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Bao
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Question about sharpening

Fri Mar 06, 2020 6:57 pm

Well, this has been a question for long in my mind after quite a few photos rejected for the reason soft. Is there a way (better quantitatively) to see if the photo is properly shapened? Or is it merely based on experience and kind of underlying "feeling"? Thanks!
 
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clickhappy
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Re: Question about sharpening

Fri Mar 06, 2020 8:28 pm

Honestly, it is both, IMO. It is important to establish a base-line, that way you have something to work with and can sharpen more, or less, based on a particular shot.

What program are you using to edit your photos?
 
cpd
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Re: Question about sharpening

Sun Mar 08, 2020 7:07 pm

Bao wrote:
Well, this has been a question for long in my mind after quite a few photos rejected for the reason soft. Is there a way (better quantitatively) to see if the photo is properly shapened? Or is it merely based on experience and kind of underlying "feeling"? Thanks!


It’s definitely sharpening related? I remember that soft can also be to do with lighting or contrast. It’s been eight or nine years since I’ve done this.

My way was to sharpen (using smart-filter) to the point of those jagged edges appearing, then use a layer mask in photoshop to mask them out gradually until it looks sharp but not overdone.

I also made sure my edits were non destructive (and saved a PSD file of the work), so if the screener reckoned something needed tweaking I could do that fix without needing to redo the entire image.

This is all in Photoshop.

I had a few settings I’d use as a starting point in relation to sharpening. Other things like colour temperature I just applied as a blanket setting to all photos done at a particular time and location, unless the light changed totally (it became cloudy for instance).
 
Silver1SWA
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Re: Question about sharpening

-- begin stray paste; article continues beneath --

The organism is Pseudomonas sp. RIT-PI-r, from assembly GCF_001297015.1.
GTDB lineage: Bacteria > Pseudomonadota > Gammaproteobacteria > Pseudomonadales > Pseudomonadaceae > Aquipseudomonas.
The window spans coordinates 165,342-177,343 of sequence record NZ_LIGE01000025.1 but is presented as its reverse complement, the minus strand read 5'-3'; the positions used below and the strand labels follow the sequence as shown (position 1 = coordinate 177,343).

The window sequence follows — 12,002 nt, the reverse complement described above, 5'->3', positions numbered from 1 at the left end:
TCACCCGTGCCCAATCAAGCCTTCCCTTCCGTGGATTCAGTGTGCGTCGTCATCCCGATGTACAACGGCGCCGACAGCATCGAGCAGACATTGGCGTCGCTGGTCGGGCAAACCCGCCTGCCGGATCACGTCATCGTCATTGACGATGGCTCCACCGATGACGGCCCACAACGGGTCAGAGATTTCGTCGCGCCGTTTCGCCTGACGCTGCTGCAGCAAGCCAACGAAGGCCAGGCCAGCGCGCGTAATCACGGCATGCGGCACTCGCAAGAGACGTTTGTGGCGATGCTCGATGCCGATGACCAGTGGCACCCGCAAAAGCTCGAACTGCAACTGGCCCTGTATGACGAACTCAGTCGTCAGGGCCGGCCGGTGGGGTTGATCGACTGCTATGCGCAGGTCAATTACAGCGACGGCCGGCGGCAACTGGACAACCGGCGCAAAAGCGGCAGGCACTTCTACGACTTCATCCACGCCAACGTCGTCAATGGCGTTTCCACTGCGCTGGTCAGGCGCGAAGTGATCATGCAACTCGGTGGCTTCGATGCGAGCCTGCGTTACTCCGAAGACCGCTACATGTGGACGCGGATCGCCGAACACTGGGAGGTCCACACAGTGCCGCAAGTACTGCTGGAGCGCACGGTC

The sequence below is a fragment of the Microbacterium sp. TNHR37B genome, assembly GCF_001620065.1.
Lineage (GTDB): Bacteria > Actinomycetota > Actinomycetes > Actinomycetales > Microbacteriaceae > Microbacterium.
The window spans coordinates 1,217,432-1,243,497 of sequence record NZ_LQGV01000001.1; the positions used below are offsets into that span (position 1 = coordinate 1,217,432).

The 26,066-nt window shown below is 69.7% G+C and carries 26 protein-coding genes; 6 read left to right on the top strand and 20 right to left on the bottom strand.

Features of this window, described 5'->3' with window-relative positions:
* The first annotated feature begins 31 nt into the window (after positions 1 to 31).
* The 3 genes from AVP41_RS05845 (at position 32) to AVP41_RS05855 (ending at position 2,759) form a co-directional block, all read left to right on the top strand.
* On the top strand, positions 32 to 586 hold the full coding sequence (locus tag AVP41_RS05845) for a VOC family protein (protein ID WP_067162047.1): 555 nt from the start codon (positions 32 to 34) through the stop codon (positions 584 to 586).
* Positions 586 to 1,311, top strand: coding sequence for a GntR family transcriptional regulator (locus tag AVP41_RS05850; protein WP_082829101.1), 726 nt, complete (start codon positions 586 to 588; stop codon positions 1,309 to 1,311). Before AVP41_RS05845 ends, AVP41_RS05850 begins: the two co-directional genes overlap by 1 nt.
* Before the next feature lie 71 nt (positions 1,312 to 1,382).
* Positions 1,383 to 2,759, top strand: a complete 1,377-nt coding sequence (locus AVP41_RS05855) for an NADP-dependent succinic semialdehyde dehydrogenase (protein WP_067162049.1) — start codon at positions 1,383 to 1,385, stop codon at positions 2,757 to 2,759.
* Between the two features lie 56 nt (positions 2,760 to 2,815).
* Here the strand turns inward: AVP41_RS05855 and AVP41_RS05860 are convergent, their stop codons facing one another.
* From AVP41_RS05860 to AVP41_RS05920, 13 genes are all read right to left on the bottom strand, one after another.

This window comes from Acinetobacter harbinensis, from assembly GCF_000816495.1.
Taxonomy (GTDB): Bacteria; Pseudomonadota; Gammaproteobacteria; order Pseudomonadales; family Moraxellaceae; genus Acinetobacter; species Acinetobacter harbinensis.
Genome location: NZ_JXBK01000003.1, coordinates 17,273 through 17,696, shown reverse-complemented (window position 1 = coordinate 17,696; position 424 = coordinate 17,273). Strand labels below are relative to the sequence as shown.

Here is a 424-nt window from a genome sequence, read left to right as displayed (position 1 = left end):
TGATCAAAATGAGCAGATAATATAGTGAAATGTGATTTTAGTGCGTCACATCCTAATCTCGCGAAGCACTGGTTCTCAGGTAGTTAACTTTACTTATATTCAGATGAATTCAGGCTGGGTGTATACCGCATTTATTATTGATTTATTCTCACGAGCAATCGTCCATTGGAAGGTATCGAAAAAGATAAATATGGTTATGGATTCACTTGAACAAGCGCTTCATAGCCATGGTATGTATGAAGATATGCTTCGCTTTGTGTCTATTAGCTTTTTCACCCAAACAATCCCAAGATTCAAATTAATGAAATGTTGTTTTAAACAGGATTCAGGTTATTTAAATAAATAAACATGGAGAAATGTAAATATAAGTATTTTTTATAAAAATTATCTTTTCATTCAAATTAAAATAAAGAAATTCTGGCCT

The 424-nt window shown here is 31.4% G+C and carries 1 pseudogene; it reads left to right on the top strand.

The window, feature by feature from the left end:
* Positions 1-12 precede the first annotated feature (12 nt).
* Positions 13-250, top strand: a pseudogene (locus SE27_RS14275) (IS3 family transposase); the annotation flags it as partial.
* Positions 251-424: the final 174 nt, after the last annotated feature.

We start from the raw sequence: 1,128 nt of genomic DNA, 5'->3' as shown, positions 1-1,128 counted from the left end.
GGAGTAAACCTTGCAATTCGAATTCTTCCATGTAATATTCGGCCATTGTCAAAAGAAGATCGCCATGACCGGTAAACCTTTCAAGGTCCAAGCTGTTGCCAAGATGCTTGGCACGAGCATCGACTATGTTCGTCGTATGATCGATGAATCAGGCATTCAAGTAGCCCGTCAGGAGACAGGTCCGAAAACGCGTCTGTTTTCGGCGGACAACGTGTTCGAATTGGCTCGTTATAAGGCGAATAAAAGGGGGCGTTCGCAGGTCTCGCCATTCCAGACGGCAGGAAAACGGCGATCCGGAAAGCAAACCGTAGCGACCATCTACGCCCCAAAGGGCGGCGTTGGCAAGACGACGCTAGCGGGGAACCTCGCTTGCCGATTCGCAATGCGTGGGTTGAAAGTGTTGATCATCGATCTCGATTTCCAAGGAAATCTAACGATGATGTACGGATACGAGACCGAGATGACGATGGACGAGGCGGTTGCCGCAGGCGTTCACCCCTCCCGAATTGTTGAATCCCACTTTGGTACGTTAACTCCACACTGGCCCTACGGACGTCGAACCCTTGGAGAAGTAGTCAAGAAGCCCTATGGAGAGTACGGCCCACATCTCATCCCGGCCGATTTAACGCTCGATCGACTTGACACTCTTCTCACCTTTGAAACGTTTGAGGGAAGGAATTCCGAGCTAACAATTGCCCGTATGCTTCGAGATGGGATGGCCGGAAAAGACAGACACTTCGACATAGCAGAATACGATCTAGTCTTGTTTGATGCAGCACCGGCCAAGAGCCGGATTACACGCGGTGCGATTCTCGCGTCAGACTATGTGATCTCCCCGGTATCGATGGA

Sun Mar 08, 2020 8:25 pm

Bao wrote:
Well, this has been a question for long in my mind after quite a few photos rejected for the reason soft. Is there a way (better quantitatively) to see if the photo is properly shapened? Or is it merely based on experience and kind of underlying "feeling"? Thanks!


There are so many variables. What monitor you are using, which screener is looking at your photo, what monitor is that screener using, etc.

It’s been a while but back when I was uploading regularly I had to gauge the rejection tendencies and adjust accordingly. For example I had a monitor that would look crisp and sharp. What looked properly sharpened on my display would get soft rejections so I had to intentionally oversharpen to get it looking right for the screeners.
ALL views, opinions expressed are mine ONLY and are NOT representative of those shared by Southwest Airlines Co.
 
ReneWendt
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Re: Question about sharpening

Mon Mar 09, 2020 7:16 pm

I convert the image to a smart-object and use a smart-filter (high pass) for sharpening. As CPD wrote, save it as a PSD file - it is so easy to correct a rejected image that way.
I have the same issue as Silver mentioned: My monitor show the image crisp and sharp, but sometimes it is seen as soft. Just have to get the feel for the right look then.
 
cpd
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Re: Question about sharpening

Tue Mar 10, 2020 9:59 am

ReneWendt wrote:
I convert the image to a smart-object and use a smart-filter (high pass) for sharpening. As CPD wrote, save it as a PSD file - it is so easy to correct a rejected image that way.
I have the same issue as Silver mentioned: My monitor show the image crisp and sharp, but sometimes it is seen as soft. Just have to get the feel for the right look then.


Bingo. Also for things like colour adjustments, that's also easy. If you've used a RAW image to start with, then you open it as a smart object and then it is super easy to double click the layer, that opens the RAW image in Camera Raw editor again. Also good for things like missed dust spots. You can quickly fix those without having to redo your entire edit from scratch.

I ended up having my own site for a time and it then I simply just ended up doing similar workflows to how I would process images I was doing for work, minimum edits needed, maximum speed.

Fine and fussy editing isn't appealing any more.

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